The recent Youth Strikes 4 Climate Change by children was one of the most hopeful collaborative political acts that I have witnessed.
The recent Youth Strikes 4 Climate Change by children was one of the most hopeful collaborative political acts that I have witnessed. As adults, we are constantly telling children to take responsibility for their actions and yet as adults, we seem in denial about the likely ecological disaster that is unfolding in front of us. Children are told what to do and how to be by adults. This single act of protest was built on a value system held by these young people which was clearly questioning the social norms; it was an act of ‘critical agency’ (Sen, 1993). Their determination should give us some renewed hope.
The idea of child agency is rooted in a ‘capability approach’ to learning and childhood. This view positions children as capable political, social and active agents with a recognition that they are not just a homogenous group but are able to express their values, views and aspirations inked to a flourishing life. It acknowledges that they have cultural values that matter to them individually and collectively. Children need to be given opportunities to make choices about the things that matter to them so that they can be successful and develop the skills or capabilities that they need to actually carry those choices through. This requires a large shift from current neo-liberalist educational policy which favours a ‘back to basic approach’ to a recognition of children’s potential as social agents and responsible choosers (Baraldi, 2014).
In the Youth 4 climate change protest, children were exercising their right to ‘agency freedom,’ which they did collaboratively. Sociology of childhood studies focuses more wholly on children’s social participation than individual capabilities. Of key importance to our work in the Story Makers Press and Story Makers Company, this view promotes the importance of specific kinds of social participation which highlights children's right of choosing and making decisions.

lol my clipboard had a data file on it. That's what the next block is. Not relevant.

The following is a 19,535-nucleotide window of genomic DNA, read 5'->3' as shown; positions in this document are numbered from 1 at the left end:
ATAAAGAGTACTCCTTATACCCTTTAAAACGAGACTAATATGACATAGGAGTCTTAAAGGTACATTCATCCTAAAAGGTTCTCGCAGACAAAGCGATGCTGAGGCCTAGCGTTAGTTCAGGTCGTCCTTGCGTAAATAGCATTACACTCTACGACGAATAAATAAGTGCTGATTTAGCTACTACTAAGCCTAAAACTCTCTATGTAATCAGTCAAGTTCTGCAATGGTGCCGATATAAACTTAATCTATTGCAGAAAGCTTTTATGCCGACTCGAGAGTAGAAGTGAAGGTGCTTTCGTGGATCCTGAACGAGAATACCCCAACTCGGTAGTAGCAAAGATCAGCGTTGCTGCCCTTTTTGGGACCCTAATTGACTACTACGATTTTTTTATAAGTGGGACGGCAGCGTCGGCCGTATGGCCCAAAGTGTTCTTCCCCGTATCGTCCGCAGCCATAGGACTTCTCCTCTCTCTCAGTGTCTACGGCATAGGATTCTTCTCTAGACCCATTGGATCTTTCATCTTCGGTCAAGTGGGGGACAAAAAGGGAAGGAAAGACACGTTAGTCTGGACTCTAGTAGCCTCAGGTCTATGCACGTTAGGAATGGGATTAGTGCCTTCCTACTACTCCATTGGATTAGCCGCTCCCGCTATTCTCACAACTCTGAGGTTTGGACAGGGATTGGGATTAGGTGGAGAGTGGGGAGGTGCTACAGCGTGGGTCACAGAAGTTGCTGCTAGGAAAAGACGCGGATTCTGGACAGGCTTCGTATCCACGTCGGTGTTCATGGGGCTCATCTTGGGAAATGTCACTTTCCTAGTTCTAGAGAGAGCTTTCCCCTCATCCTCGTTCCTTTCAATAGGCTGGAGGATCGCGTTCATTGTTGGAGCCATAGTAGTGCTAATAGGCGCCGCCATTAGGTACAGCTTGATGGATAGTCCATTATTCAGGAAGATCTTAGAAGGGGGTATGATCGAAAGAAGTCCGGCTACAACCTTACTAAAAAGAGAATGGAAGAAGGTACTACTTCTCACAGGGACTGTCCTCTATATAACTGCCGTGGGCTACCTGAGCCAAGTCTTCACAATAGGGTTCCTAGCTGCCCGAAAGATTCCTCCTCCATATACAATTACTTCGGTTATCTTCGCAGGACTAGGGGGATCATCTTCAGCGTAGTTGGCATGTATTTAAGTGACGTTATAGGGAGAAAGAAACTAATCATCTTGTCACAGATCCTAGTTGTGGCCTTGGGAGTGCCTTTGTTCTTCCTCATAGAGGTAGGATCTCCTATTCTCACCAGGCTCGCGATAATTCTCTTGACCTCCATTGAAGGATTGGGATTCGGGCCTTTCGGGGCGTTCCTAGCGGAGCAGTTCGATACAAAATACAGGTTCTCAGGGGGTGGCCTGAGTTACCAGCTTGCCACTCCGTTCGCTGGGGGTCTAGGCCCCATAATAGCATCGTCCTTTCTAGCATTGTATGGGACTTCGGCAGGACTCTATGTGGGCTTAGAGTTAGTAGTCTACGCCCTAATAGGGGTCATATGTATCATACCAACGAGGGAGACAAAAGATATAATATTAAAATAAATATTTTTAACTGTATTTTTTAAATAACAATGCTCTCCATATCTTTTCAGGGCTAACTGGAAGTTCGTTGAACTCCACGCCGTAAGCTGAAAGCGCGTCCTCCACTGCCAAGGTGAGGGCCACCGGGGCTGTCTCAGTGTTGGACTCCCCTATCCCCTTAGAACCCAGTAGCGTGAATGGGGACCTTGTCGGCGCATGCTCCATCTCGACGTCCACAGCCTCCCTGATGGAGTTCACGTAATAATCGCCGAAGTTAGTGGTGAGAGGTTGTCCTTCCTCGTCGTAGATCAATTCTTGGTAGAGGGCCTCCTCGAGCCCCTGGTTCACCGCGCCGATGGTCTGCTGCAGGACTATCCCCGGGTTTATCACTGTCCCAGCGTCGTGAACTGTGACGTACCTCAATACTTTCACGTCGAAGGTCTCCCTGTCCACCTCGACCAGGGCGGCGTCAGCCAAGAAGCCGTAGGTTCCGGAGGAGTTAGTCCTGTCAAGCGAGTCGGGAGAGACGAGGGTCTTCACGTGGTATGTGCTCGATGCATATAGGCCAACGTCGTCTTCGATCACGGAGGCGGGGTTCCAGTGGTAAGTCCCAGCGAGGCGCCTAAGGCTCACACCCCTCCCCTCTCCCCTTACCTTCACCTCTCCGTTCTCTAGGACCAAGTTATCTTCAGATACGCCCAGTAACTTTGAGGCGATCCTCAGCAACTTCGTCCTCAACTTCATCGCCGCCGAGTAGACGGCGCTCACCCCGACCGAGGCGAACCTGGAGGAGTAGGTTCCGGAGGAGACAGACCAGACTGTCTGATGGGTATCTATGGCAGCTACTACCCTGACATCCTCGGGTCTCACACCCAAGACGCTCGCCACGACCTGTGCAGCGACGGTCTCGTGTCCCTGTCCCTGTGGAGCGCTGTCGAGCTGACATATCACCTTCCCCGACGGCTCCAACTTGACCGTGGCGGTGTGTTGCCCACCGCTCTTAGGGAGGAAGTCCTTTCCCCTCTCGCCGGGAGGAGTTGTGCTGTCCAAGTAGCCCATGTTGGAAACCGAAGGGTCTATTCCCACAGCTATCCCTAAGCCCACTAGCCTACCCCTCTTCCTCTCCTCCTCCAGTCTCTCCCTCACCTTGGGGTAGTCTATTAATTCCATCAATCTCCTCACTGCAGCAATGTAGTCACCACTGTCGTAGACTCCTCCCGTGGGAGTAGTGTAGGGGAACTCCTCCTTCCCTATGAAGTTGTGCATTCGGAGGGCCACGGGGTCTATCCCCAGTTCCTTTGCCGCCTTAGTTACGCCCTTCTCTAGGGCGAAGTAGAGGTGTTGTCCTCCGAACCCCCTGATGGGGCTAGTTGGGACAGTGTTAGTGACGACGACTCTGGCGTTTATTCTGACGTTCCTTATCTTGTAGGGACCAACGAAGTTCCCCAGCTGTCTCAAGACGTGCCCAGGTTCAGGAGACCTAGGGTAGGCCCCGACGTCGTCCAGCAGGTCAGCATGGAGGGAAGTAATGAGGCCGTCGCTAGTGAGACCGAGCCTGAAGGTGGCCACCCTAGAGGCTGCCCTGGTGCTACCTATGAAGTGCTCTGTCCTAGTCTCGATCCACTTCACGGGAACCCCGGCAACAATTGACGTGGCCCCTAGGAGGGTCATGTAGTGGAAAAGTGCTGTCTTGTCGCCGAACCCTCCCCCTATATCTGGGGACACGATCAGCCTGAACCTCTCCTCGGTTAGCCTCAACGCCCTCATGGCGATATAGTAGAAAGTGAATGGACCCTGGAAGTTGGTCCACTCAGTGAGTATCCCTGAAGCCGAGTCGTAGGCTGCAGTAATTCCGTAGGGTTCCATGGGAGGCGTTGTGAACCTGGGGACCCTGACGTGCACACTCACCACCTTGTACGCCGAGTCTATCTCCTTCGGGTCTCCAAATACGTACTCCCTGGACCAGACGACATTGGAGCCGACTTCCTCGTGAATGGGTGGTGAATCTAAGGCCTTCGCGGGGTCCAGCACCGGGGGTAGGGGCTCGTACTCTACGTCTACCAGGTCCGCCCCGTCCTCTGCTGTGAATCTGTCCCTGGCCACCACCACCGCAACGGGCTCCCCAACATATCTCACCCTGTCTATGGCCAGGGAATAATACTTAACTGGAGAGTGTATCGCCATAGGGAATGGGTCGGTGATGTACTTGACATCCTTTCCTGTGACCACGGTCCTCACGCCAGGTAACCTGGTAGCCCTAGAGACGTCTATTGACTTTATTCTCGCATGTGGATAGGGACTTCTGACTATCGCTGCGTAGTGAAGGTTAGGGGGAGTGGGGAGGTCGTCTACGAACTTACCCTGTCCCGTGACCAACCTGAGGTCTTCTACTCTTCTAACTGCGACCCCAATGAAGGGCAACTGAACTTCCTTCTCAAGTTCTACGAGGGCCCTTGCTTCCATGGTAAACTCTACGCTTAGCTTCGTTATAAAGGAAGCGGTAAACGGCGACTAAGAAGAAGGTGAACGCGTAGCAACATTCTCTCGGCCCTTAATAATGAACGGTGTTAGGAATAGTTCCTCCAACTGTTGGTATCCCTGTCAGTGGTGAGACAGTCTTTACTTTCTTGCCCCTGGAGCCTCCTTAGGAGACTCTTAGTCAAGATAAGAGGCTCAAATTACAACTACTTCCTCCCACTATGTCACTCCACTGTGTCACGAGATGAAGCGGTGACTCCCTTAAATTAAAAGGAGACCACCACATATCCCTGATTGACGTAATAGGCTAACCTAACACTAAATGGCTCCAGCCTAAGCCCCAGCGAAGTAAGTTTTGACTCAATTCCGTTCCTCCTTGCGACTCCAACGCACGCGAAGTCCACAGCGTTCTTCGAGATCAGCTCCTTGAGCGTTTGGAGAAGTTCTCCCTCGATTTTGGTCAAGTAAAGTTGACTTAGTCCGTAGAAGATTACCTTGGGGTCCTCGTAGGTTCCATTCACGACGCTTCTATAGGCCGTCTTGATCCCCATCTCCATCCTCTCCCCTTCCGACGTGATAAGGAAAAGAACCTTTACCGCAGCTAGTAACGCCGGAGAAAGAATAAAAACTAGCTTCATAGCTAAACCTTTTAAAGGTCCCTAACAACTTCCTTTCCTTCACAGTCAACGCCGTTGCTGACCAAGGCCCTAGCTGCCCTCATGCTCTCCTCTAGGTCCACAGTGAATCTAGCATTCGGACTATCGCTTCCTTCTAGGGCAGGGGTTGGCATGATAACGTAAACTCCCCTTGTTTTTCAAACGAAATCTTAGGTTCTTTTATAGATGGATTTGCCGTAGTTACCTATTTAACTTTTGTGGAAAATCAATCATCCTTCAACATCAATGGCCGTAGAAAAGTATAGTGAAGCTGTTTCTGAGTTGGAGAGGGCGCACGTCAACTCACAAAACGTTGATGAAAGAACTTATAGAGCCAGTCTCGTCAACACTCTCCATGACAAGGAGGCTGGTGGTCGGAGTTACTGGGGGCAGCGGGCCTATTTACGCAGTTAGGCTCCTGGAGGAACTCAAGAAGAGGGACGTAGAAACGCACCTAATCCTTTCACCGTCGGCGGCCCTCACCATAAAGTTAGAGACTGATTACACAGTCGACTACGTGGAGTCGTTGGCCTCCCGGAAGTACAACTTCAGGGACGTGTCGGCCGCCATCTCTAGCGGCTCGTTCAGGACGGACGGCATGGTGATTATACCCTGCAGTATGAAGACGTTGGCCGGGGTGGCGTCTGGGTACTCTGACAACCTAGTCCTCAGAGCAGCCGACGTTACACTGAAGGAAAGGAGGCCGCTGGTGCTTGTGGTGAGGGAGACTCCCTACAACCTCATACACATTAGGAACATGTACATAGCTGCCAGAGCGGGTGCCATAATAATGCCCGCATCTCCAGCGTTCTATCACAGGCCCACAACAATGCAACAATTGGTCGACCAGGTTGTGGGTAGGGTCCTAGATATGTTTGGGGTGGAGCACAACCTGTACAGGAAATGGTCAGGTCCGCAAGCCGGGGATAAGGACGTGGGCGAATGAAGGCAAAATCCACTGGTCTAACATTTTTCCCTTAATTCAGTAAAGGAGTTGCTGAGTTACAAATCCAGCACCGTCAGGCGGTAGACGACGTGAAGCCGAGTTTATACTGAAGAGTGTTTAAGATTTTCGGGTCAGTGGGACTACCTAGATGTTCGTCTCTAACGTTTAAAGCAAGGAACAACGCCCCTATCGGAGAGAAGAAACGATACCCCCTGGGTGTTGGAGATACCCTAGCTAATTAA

Our own research (Dobson and Stephenson 2017) highlights the role that drama and creative writing processes can have in promoting opportunities for collaborative agentic learning. The construction of specific scenarios through ‘dramatic enquiry’ positions children as decision makers within complex fictional social situations. Within story worlds children co-create narratives with an artist educator. They use their own collective experiences to create characters, settings and backstories. Events within the story are negotiated and children have power over ethical decisions made within this world. These creative explorations often reveal the complexities of human situations and characters with no obvious ‘right’ answer. Children are exposed to a range of multiple viewpoints.
This requires a series of complex social and emotion literacies such as recognising emotions, negotiation and active listening. Community, belonging and self-understanding is nurtured, and difference is approached through the facilitation of a shared understanding. These co-created narratives can be performed, filmed, written or spoken. We suggest that this creative process can support and improve children’s capabilities for a 21st Century world, as it promotes their participation beyond their right to speak and to be heard to a wider concept of ‘active citizenship.’ In other words, not only having a voice but a right to choose or practice agency collaboratively. Crucially, story or fiction spaces are ‘safe spaces’ for children to engage in these complex unpredictable social processes which are so important in navigating a constantly changing world. It is also a space of imaginative freedom.
This view of literacy as socially constructed, critical and child centred is embedded across all our ITE Primary Courses through drama processes and this was shared recently with other Universities at a United Kingdom Literacy Association presentation.
According to a report by the National Children’s Bureau and Young Minds 2018, ‘we are a facing a growing mental health crisis in our schools’ (Cowburn & Blow, 2017). Whilst there is increasing guidance and advice for schools which advocates the development of whole school preventative factors to support children by fostering a sense of belonging and control (Department of Education, 2016), there is little or no support in how to implement this. The long-anticipated Government Paper on Mental Health (2017) advocated a more widespread implementation and ‘iterative learning methods’ to inform best practice including a multidisciplinary approach to supporting schools. They cited a narrowing curriculum and exam pressure as contributing factors to mental wellbeing. Our research (Stephenson and Dobson, in press) draws from children’s experience to suggest that drama and creative spaces can offer important sites for practicing agency and developing capabilities linked to their positive flourishing and wellbeing. It is ‘holistic’ teaching. (Ofsted 2019)
At Story Makers we work with children to make stories that matter, our work creates spaces both in and outside school to facilitate this opportunity for more children. We support and nurture artist facilitators, bringing them together to share and create work.